Sergei Eisenstein, the film’s director, wanted to make his audience think. His filmmaking brilliance is studied and revered by students of the craft worldwide. Eisenstein’s work shows the world as it could be, not how it actually is. The final act of the film with the Cossacks slaughtering innocent bystanders on the Odessa staircase is legendary and unparalleled in emotional intensity. The Odessa Steps sequence isn’t meant to perpetuate sympathy for individual characters, it is about the working class as a whole. A scene of this magnitude is not viewed—it is felt. The emotional charge accentuates the characters’ desires to challenge the status quo and move toward an actualized utopia.
3. Metropolis (1927, dir. Fritz Lang)
“Metropolis” is one of the most celebrated science fiction films ever created. Paving the way for an astounding number of future films, director Fritz Lang’s artistic vision resulted in a stunning visual masterpiece. This film expertly depicts the duality of the world and of human nature. Set between World War I and World War II, “Metropolis” blends the two influential German artistic movements of expressionism and modernism. The story is a looking glass into the cultural distress and turmoil of a war-torn country, and how it will lead to another devastating war. Lang warns the world about the crisis of unchecked human power and control.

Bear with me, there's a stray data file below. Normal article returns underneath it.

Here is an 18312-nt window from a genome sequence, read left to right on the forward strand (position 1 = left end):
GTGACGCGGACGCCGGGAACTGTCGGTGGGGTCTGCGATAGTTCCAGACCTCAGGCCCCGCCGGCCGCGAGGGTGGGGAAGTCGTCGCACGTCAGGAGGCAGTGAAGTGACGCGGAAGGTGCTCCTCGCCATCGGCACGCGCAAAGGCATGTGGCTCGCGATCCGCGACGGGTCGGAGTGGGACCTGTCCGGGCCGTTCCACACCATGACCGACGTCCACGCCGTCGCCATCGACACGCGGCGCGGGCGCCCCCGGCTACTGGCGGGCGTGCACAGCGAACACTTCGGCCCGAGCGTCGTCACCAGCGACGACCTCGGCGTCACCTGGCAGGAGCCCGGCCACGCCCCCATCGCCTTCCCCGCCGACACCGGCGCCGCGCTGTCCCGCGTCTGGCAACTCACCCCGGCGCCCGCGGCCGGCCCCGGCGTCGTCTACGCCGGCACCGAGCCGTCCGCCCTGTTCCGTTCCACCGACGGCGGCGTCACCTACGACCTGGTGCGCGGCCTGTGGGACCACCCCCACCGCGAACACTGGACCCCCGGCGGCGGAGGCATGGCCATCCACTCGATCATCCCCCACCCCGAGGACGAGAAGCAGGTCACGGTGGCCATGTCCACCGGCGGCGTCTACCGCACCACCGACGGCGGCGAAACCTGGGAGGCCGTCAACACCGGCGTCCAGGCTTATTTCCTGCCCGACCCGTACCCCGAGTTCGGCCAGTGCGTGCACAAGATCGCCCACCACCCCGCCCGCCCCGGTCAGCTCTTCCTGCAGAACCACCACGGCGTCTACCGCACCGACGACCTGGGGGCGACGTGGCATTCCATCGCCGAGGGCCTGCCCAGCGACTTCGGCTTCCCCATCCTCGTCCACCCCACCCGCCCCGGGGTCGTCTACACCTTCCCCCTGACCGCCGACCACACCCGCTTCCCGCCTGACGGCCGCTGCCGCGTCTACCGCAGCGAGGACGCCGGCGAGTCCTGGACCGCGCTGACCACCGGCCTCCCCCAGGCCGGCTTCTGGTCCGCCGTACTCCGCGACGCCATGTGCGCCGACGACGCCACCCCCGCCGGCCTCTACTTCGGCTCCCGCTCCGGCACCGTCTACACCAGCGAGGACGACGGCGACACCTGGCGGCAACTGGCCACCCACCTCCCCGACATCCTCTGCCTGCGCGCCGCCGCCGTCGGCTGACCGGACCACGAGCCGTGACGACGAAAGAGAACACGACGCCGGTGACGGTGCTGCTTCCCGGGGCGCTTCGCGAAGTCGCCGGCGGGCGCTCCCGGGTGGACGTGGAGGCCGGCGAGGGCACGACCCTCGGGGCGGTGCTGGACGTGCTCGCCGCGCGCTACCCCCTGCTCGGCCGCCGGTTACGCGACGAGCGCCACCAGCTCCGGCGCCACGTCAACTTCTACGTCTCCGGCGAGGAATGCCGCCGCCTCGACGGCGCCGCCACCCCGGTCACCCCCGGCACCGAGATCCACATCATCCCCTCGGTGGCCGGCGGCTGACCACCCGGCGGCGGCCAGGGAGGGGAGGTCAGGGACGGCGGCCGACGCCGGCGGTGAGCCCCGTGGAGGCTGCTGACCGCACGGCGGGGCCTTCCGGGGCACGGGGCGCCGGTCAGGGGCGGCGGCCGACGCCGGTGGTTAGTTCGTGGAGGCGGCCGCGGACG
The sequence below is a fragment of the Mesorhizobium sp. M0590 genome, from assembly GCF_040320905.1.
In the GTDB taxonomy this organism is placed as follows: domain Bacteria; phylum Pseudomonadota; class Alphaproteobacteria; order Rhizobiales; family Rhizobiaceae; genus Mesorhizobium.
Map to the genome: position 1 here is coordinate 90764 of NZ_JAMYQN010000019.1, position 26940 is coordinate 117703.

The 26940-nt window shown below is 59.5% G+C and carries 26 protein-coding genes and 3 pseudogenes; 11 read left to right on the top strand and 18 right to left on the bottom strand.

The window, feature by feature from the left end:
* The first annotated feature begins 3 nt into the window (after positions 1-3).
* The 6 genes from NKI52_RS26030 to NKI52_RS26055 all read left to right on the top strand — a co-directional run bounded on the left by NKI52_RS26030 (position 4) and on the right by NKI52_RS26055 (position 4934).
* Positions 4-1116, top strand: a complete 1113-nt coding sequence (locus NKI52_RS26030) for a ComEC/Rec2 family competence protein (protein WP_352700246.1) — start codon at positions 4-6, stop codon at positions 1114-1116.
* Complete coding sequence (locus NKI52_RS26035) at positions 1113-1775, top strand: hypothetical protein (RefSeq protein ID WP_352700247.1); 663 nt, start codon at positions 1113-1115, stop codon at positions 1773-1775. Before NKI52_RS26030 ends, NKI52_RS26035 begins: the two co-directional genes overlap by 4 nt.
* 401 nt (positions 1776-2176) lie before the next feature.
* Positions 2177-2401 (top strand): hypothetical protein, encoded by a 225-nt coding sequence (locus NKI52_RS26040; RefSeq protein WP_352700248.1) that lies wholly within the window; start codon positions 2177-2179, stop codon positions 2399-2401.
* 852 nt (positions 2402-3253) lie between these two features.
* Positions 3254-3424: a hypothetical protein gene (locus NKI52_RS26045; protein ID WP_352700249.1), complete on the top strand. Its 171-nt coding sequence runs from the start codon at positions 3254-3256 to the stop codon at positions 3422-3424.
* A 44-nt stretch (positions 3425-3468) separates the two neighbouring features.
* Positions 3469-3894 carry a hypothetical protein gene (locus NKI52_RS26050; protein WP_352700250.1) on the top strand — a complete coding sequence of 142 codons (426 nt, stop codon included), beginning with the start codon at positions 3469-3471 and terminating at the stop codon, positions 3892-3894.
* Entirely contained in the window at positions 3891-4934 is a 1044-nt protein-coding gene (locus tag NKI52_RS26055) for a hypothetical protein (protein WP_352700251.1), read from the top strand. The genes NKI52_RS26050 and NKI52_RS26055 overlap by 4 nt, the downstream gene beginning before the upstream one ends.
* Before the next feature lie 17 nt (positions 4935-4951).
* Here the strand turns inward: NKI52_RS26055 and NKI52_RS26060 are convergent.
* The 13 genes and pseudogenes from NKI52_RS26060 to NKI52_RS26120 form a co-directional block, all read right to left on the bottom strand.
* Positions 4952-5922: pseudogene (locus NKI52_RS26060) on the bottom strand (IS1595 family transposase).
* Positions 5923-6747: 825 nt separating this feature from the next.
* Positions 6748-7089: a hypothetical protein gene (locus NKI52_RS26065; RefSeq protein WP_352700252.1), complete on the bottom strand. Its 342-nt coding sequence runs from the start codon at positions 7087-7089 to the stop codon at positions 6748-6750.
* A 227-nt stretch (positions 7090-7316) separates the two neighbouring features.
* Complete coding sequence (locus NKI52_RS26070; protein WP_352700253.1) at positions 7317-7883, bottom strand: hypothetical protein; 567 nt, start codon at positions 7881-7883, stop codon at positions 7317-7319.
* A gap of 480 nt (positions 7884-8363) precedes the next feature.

“Metropolis” offers its viewers something creative and inventive that ignores the boundaries set by earlier films. Lang’s ingenious dystopia prepares the world for what is visually and thematically possible in future films, in and out of the science fiction genre. “Metropolis” thrusts itself into modernity with stunning visuals and insightful parables, and it’s a true testament to the influential artistic eras.
4. Bicycle Thieves (1948, dir. Vittorio De Sica)
The charm and emotion of “Bicycle Thieves” stems from the realness of its depiction. The premise of the film is the struggle facing working and lower-class families, and the sacrifices made to survive. By using real people and not actors, in true neorealism fashion, the director was able to press his fingers to the heartbeat of society at that time. Filming on-set rather than in studios, made the movie even more memorable. This filming technique also allowed viewers to better empathize with the characters.